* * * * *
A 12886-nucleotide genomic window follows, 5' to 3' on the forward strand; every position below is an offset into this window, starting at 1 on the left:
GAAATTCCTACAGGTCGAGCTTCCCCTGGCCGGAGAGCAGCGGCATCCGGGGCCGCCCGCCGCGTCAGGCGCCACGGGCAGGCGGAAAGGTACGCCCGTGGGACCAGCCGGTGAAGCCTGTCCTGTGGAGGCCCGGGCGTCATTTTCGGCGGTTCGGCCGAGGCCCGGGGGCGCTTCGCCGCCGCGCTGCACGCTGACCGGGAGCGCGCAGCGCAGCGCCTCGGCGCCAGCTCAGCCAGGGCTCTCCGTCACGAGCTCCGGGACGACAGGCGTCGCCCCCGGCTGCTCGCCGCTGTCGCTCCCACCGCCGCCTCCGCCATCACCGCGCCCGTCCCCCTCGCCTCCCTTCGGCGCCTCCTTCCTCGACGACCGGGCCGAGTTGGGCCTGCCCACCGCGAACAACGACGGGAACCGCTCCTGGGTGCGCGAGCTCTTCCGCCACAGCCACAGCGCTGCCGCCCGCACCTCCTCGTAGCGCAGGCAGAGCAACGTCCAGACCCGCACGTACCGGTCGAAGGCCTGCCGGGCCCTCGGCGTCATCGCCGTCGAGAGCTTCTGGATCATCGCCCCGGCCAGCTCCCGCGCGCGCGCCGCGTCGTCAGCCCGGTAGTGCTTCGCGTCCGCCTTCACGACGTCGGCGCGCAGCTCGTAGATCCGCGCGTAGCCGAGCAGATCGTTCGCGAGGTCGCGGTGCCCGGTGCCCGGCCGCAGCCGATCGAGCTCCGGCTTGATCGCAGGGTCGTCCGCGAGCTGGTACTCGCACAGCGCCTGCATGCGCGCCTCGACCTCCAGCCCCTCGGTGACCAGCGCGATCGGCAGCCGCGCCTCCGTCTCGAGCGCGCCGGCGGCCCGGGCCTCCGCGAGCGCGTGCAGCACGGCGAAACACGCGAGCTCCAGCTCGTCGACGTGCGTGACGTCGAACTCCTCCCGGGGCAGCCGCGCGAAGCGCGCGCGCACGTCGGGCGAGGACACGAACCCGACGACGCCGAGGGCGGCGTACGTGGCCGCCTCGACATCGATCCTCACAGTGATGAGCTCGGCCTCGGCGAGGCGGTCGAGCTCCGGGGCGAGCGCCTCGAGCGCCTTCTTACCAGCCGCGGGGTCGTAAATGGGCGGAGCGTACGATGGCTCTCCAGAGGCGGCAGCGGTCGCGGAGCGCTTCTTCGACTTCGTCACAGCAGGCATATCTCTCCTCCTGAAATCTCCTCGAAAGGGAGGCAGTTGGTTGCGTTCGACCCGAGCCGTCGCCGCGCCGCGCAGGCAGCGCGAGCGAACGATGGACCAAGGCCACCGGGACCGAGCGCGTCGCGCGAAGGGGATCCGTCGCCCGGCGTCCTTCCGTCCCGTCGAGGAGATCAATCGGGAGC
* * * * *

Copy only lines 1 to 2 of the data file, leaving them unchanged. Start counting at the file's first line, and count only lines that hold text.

A 12886-nucleotide genomic window follows, 5' to 3' on the forward strand; every position below is an offset into this window, starting at 1 on the left:
GAAATTCCTACAGGTCGAGCTTCCCCTGGCCGGAGAGCAGCGGCATCCGGGGCCGCCCGCCGCGTCAGGCGCCACGGGCAGGCGGAAAGGTACGCCCGTGGGACCAGCCGGTGAAGCCTGTCCTGTGGAGGCCCGGGCGTCATTTTCGGCGGTTCGGCCGAGGCCCGGGGGCGCTTCGCCGCCGCGCTGCACGCTGACCGGGAGCGCGCAGCGCAGCGCCTCGGCGCCAGCTCAGCCAGGGCTCTCCGTCACGAGCTCCGGGACGACAGGCGTCGCCCCCGGCTGCTCGCCGCTGTCGCTCCCACCGCCGCCTCCGCCATCACCGCGCCCGTCCCCCTCGCCTCCCTTCGGCGCCTCCTTCCTCGACGACCGGGCCGAGTTGGGCCTGCCCACCGCGAACAACGACGGGAACCGCTCCTGGGTGCGCGAGCTCTTCCGCCACAGCCACAGCGCTGCCGCCCGCACCTCCTCGTAGCGCAGGCAGAGCAACGTCCAGACCCGCACGTACCGGTCGAAGGCCTGCCGGGCCCTCGGCGTCATCGCCGTCGAGAGCTTCTGGATCATCGCCCCGGCCAGCTCCCGCGCGCGCGCCGCGTCGTCAGCCCGGTAGTGCTTCGCGTCCGCCTTCACGACGTCGGCGCGCAGCTCGTAGATCCGCGCGTAGCCGAGCAGATCGTTCGCGAGGTCGCGGTGCCCGGTGCCCGGCCGCAGCCGATCGAGCTCCGGCTTGATCGCAGGGTCGTCCGCGAGCTGGTACTCGCACAGCGCCTGCATGCGCGCCTCGACCTCCAGCCCCTCGGTGACCAGCGCGATCGGCAGCCGCGCCTCCGTCTCGAGCGCGCCGGCGGCCCGGGCCTCCGCGAGCGCGTGCAGCACGGCGAAACACGCGAGCTCCAGCTCGTCGACGTGCGTGACGTCGAACTCCTCCCGGGGCAGCCGCGCGAAGCGCGCGCGCACGTCGGGCGAGGACACGAACCCGACGACGCCGAGGGCGGCGTACGTGGCCGCCTCGACATCGATCCTCACAGTGATGAGCTCGGCCTCGGCGAGGCGGTCGAGCTCCGGGGCGAGCGCCTCGAGCGCCTTCTTACCAGCCGCGGGGTCGTAAATGGGCGGAGCGTACGATGGCTCTCCAGAGGCGGCAGCGGTCGCGGAGCGCTTCTTCGACTTCGTCACAGCAGGCATATCTCTCCTCCTGAAATCTCCTCGAAAGGGAGGCAGTTGGTTGCGTTCGACCCGAGCCGTCGCCGCGCCGCGCAGGCAGCGCGAGCGAACGATGGACCAAGGCCACCGGGACCGAGCGCGTCGCGCGAAGGGGATCCGTCGCCCGGCGTCCTTCCGTCCCGTCGAGGAGATCAATCGGGAGC